Doctors face growing challenges treating infant addicts and their mothers. In 2010 Maine’s two largest hospitals reported treating or observing 276 infants for neonatal abstinence syndrome -- withdrawal from opiates to which they were exposed in utero --up from 70 in 2005.
Heroin-addicted newborns have been a focus of concern in the medical community for over two decades. A 1988 paper published in the Journal of the National Medical Association reviewed literature on outcomes of newborns born to heroin and methadone-addicted mothers. It reported studies showing the incidence of sudden infant death syndrome in babies born to addicts to be five times higher than control groups. Infants born to heroin-addicted mothers have lower birth weights and head circumference, on average. Other symptoms include yawning, sneezing, sweating, nasal stuffiness, irritability, inability to sleep, vomiting, diarrhea, progressive weight loss and discoloration of the skin due to low blood oxygen levels. Symptoms of heroin withdrawal can manifest as early as 24 hours after birth and usually peak within 48-72 hours. The American Academy of Pediatrics' 1998 policy statement on neonatal drug withdrawal reports that among infants exposed to opioids or heroin in utero, 55 to 94 percent will experience symptoms of withdrawal, including central nervous system irritability and gastrointestinal dysfunction. It estimates that 2 percent to 11 percent of infants withdrawing from opioids suffer from seizures.
Some prescription medications that emerged at the end of the 20th century have produced a fresh wave of drug-addicted infants. Oxycontin, first marketed in 1996, has become widely abused across the United States. A March 2011 New York Times story reported on the growing problem doctors now face treating infants of mothers addicted to Oxycontin and similar prescription painkillers. Oxycontin, like heroin, methadone and morphine, is an opiate. Infants exposed in utero may require treatment for neonatal abstinence syndrome, or NAS, with similar symptoms to those seen in infants exposed to illegal opiates, including tremors and diarrhea. They may need to be slowly weaned off their opiate addiction over the course of weeks. Dr. Mark L. Hudak, a neonatologist in Jacksonville, Florda is helping revise the guidelines published by the American Academy of Pediatrics for treating infant drug withdrawal, which have not been revised since 1998. He bemoans the lack of sound information on the subject: “It’s not like you can go to a Web site that says, ‘This is what should be used by everyone,’ ” Dr Hudak notes. “No one knows what the best approach is.”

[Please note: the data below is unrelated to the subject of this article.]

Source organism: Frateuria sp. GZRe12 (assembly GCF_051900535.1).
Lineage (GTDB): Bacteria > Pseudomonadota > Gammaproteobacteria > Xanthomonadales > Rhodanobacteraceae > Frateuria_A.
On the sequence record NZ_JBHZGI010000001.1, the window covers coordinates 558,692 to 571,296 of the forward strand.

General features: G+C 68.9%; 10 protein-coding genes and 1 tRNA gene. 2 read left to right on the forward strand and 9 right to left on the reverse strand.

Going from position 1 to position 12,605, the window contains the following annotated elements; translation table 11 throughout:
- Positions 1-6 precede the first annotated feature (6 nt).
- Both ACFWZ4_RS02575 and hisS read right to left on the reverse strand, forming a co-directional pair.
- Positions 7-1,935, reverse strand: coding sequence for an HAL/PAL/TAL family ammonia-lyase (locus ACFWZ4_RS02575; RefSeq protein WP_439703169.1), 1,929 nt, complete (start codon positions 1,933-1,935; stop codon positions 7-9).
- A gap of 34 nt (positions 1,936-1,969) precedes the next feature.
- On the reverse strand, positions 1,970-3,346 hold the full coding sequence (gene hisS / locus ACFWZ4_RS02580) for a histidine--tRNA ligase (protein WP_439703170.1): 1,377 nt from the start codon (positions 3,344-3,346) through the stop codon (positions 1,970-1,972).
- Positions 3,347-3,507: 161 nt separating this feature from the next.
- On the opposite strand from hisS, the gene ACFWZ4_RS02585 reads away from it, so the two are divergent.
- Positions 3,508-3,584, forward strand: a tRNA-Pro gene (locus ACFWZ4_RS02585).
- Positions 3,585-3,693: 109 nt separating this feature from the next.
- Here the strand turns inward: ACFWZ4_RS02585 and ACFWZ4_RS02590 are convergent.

For expectant mothers who are addicted to opiates, including heroin and prescription medications such as Oxycontin, doctors recommend patients undergo therapy in which another drug is substituted, rather than cold-turkey abstinence during pregnancy, to reduce the impact of withdrawal on the fetus. Methadone has been the drug of choice for heroin-addicted expectant mothers, and both maternal and neonatal outcomes are improved with methadone therapy as compared with no treatment. Babies born to mothers who are taking methadone may still suffer from neonatal abstinence syndrome, symptoms of which include dysfunction in nervous and respiratory systems and the gastrointestinal tract.
A study published in December 2010 in the New England Journal of Medicine reports promising results with therapy using buprenorphine instead of methadone to treat pregnant addicts. Infants born to mothers treated with buprenorphine rather than methadone required a significantly shorter period of treatment for NAS. New therapeutic options for addicted expectant mothers is somewhat encouraging news, but preventing addiction in the first place remains the best approach. As White House Drug Czar Gil Kerlikowske put it after a May 2011 visit to the Pediatric Interim Care Center in Kent Washington, a facility treating addicted babies, “The most important part, I think, is the education and the awareness.”